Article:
"The Son That Pain Made" is Eugie Foster‘s darkly fantastic take on the origins of the vampire. A Muse has been captured for her inspiration. Manacled by cold iron and repeatedly raped, she takes her own inspiration into herself and sires a child of darkness to punish her captors. But that child follows its own devices, and the Muse curses it to forever walk in darkness, as well as all the other things vampires are famous for: can’t come in uninvited, etc. This is a wonderful story, the other standout of the issue, along with Page’s Aihai. Foster is meant for great things.

Edmond Hamilton wrote an intriguing story called "Exile," in which a group of pulp science fiction writers are sitting around a bar discussing their ideas, when one of them starts talking about how a world he envisioned in his mind actually sprang into being. And not only that, but he projected himself there. After his bizarre tale is finished, one of the other writers asks him how he got back, to which he replied, "I never left."

"The Solipsist" by Eric Marin is along that same vein. The lone survivor of a deep space mining accident is being examined by a psychiatrist who diagnoses him as being a solipsist, a person who believes that everyone and everything around him is a product of his own mind. And then everything goes dark.  This story would have been clever forty years ago, but it’s not so much today. If you like flash, it’s a nice enough tale and well written.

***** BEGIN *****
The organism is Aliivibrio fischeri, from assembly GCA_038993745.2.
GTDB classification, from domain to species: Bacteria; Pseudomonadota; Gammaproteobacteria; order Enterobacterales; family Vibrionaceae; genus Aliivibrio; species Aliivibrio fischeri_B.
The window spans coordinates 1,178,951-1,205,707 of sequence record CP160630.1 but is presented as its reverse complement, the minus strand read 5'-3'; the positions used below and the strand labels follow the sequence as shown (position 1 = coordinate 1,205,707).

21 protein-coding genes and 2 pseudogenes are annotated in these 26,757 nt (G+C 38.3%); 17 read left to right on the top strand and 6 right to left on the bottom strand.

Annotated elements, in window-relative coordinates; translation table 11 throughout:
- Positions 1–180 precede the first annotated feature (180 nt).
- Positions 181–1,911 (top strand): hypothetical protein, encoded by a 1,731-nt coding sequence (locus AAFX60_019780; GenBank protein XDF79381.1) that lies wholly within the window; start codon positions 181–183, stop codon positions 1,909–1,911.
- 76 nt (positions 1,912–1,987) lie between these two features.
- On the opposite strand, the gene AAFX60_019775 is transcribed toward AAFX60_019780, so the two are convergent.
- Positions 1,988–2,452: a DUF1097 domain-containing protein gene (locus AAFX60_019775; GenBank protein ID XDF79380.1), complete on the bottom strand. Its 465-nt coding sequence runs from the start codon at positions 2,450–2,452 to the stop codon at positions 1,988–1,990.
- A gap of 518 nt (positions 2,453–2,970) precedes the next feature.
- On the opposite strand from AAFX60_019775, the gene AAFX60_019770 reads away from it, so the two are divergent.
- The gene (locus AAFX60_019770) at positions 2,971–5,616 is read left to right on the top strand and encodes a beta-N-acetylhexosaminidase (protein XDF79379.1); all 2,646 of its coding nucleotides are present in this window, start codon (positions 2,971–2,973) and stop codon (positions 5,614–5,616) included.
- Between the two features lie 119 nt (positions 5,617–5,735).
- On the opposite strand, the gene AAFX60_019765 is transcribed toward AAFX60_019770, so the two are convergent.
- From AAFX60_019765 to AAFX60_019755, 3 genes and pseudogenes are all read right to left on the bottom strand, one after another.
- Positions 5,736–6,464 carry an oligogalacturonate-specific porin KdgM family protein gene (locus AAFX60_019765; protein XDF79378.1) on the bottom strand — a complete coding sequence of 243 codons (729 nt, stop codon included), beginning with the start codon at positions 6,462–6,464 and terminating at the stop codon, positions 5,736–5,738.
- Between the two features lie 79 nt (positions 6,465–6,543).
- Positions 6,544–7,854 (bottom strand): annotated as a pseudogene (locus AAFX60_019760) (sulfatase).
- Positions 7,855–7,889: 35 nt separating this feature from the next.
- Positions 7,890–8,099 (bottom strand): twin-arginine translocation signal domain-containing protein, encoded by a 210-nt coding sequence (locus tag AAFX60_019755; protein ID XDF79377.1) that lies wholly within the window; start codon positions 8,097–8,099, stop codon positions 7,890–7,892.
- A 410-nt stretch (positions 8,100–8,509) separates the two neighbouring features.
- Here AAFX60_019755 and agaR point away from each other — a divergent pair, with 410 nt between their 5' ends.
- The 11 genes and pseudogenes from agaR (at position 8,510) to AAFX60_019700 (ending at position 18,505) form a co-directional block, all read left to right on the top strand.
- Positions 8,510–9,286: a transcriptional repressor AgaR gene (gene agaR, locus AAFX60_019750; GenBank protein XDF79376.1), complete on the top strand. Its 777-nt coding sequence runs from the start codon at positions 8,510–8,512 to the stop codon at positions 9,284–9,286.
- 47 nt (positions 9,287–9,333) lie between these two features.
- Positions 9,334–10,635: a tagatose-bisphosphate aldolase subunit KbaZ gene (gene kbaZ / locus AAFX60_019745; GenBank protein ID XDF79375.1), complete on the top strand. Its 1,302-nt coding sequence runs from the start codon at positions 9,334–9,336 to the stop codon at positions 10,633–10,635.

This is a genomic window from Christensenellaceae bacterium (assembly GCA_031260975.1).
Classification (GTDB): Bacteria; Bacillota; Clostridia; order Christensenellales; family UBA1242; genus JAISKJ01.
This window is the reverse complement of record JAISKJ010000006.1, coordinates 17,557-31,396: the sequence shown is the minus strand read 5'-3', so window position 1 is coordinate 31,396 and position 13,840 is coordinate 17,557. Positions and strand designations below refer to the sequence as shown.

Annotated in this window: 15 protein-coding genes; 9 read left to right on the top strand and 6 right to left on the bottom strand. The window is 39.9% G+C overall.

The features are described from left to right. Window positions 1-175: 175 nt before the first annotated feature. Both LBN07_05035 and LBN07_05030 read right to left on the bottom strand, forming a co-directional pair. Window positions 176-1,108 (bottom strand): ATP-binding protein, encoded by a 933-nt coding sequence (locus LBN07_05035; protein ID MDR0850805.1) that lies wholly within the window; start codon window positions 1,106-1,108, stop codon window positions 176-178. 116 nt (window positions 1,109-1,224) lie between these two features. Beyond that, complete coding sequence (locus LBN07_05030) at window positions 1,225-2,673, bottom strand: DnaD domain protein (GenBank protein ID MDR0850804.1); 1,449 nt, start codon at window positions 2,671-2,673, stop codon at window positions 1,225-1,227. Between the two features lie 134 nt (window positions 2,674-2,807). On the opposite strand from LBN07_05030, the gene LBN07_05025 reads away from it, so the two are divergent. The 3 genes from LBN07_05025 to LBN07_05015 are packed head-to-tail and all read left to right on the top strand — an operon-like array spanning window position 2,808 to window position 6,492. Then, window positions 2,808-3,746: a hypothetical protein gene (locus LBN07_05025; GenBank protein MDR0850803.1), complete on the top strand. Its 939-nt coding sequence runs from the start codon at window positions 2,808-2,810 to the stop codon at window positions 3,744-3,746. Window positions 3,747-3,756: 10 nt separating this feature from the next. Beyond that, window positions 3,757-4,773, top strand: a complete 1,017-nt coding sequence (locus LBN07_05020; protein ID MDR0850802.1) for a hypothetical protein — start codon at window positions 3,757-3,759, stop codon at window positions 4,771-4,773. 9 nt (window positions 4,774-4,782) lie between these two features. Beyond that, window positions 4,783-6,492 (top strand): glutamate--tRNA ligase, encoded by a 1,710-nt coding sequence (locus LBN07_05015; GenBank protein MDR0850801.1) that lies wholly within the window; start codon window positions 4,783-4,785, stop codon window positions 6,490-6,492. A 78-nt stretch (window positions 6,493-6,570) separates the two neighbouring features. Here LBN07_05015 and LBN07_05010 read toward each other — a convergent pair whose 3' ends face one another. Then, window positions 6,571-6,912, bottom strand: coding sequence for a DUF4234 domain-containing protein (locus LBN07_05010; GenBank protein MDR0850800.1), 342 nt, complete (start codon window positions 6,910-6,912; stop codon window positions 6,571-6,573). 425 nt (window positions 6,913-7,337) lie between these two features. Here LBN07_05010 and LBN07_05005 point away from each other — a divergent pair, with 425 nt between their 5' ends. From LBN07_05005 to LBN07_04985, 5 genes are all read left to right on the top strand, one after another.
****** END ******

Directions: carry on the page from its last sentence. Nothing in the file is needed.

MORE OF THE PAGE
"Without Omens" almost makes me want to learn Latin. Almost. Rob Shelsky takes us aboard a deep space exploratory vessel with a three-person crew sent to discover why the denizens of several different solar systems destroyed their entire planets with antimatter. Does the discovery of antimatter activate a suicide gene? Is God wiping the slate clean of dangerous organisms? We don’t know for sure, but the story carries a profound sense of foreboding.

There’s some heavy-handed writing and a character who quotes darkly relevant phrases in Latin entirely too much, but the message of the tale comes across clear as a bell. Shelsky seems to tell, not show, but he knows how to endow his stories with great feeling.

"A New Day, A New Eve" by R. G. Larsen is the tale of a factory worker abducted by fog-shrouded aliens. These aliens are trying to clone a new Adam and Eve. There’s some nice description here, but this story isn’t the highlight of the issue. Alien abduction is just a little too Weekly World News for me. At least Larsen’s take on it doesn’t include skinny grey aliens with almond-shaped eyes, which is a plus.

Aberrant Dreams is one of those few small press magazines that looks good, has a nice website with good production values, and is a training ground for the next generation of genre storytellers. James says check it out.